Inflation expectations and monetary policy
The Reserve Bank today published a Bulletin article, 'Inflation expectations and the conduct of monetary policy in New Zealand'. This article discusses some useful tools the Bank has developed to assess the policy implications of inflation expectations, highlights recent trends in inflation expectations, and draws out the implications for current monetary policy settings in New Zealand.
“Inflation expectations are a key issue for monetary policy at the moment. Inflation expectations have fallen significantly recently across a range of measures, and this is a concern for the Bank, contributing to the need for low interest rate settings,” Assistant Governor and Head of Economics, Dr John McDermott, said today.
Dr McDermott said that, despite their importance for monetary policy, inflation expectations are difficult to measure in practice.
“There is no one best measure of inflation expectations. Instead, the Bank looks at a wide range of measures.”
Dr McDermott said that there are a number of considerations the Bank makes when interpreting measures of inflation expectations.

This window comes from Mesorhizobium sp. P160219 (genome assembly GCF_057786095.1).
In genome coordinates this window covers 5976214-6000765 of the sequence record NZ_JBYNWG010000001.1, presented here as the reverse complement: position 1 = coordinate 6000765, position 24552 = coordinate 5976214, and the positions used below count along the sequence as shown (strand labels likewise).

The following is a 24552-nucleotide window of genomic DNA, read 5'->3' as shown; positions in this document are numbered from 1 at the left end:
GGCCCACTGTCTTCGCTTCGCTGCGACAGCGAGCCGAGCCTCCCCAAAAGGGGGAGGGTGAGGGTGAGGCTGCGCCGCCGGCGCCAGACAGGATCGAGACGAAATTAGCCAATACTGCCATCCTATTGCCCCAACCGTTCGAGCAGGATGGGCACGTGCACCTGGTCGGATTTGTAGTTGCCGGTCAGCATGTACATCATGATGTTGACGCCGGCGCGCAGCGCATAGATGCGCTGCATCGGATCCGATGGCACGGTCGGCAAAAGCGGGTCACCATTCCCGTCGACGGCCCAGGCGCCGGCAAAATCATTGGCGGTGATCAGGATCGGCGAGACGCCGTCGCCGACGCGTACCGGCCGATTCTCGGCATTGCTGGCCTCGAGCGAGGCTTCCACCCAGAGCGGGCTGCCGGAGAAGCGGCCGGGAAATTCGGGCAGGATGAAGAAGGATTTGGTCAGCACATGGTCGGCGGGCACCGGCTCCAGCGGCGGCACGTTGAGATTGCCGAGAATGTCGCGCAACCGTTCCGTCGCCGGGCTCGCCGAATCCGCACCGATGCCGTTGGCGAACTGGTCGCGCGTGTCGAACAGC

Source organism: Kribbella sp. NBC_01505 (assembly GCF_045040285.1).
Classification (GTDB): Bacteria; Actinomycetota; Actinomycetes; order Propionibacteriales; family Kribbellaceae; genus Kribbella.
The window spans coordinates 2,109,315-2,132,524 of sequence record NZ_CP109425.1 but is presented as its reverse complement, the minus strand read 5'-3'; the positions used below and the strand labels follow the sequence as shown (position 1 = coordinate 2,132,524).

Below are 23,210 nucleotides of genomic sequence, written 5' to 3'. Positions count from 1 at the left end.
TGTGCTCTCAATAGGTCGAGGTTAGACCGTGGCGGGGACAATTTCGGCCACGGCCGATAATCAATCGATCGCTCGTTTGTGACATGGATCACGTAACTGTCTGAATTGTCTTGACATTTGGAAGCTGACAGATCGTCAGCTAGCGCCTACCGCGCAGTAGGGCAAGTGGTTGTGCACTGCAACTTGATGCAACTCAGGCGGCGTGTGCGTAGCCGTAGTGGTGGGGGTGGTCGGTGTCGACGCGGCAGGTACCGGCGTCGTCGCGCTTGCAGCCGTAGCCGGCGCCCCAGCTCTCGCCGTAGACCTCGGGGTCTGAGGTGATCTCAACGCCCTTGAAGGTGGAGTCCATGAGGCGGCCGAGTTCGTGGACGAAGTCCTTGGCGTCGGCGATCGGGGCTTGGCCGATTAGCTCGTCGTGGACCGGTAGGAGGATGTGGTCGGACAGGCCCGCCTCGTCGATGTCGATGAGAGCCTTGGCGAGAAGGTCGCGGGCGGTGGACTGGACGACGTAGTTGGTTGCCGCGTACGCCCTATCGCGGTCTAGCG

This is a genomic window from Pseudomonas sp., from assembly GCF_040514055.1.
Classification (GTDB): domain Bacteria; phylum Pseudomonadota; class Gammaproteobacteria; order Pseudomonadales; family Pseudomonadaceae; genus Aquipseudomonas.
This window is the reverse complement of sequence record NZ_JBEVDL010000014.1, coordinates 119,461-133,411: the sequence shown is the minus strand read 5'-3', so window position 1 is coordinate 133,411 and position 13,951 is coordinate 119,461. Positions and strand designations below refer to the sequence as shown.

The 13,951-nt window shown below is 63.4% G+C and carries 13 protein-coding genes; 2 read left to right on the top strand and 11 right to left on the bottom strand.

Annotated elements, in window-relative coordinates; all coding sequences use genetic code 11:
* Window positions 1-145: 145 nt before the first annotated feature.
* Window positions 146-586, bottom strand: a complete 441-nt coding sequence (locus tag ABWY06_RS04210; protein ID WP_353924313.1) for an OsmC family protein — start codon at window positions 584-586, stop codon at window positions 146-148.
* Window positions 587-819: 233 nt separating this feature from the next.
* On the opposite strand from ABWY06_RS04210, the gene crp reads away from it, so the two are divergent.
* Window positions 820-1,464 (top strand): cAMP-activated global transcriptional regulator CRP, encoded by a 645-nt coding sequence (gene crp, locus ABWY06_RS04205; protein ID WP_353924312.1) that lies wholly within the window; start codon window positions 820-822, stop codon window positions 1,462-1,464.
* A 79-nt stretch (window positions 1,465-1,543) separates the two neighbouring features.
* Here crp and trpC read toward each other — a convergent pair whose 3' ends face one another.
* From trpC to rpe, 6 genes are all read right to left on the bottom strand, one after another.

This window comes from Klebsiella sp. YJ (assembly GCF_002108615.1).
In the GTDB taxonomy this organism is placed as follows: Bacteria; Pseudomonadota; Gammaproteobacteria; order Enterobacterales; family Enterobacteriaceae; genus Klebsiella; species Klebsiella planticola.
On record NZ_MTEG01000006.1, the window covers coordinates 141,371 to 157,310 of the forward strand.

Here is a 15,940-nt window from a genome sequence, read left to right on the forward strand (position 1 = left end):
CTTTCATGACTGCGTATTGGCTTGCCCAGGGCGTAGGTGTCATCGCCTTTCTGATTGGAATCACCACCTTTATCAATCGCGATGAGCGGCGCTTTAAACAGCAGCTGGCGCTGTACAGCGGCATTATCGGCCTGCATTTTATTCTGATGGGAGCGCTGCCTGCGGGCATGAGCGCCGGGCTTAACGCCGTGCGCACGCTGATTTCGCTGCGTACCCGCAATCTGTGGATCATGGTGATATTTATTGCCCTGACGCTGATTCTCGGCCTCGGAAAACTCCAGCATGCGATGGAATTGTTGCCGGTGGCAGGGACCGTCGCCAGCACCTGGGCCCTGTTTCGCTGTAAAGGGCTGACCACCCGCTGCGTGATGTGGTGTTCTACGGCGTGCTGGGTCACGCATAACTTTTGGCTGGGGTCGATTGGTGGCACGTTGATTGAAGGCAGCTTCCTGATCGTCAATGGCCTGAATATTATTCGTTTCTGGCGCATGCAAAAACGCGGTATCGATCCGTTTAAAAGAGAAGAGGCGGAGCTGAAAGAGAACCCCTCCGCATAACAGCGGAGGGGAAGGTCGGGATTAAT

“One important aspect is the influence that inflation expectations will have on wage and price setting behaviour at horizons relevant for forecasting inflation and setting monetary policy.
“A further important aspect is if inflation expectations are well anchored. Well-anchored inflation expectations are an important component of inflation targeting.”
Dr McDermott highlighted that the Bank has a number of useful tools to help summarise the diverse range of inflation expectations measures. These include the Bank’s heat map system and the inflation expectations curve. Today’s Bulletin article and a related Analytical Note 'Inflation expectations curve: a tool for monitoring inflation expectations' discuss these tools in further detail.
Dr McDermott said that recent trends in inflation expectations have a number of important implications for current monetary policy.
“There has been a material decline in inflation expectations recently, which risks becoming embedded in future wage and price decisions. This is one factor contributing to the current need for low interest rate settings. Low interest rate settings will help offset the dampening impact low inflation expectations will have on today’s wage and price setting behaviour. They will also help ensure inflation expectations remain well anchored. If the recent material decline in a broad range of inflation expectations measures continues, the Bank would need to reconsider the outlook for interest rates.”
Mike Hannah, Head of Communications
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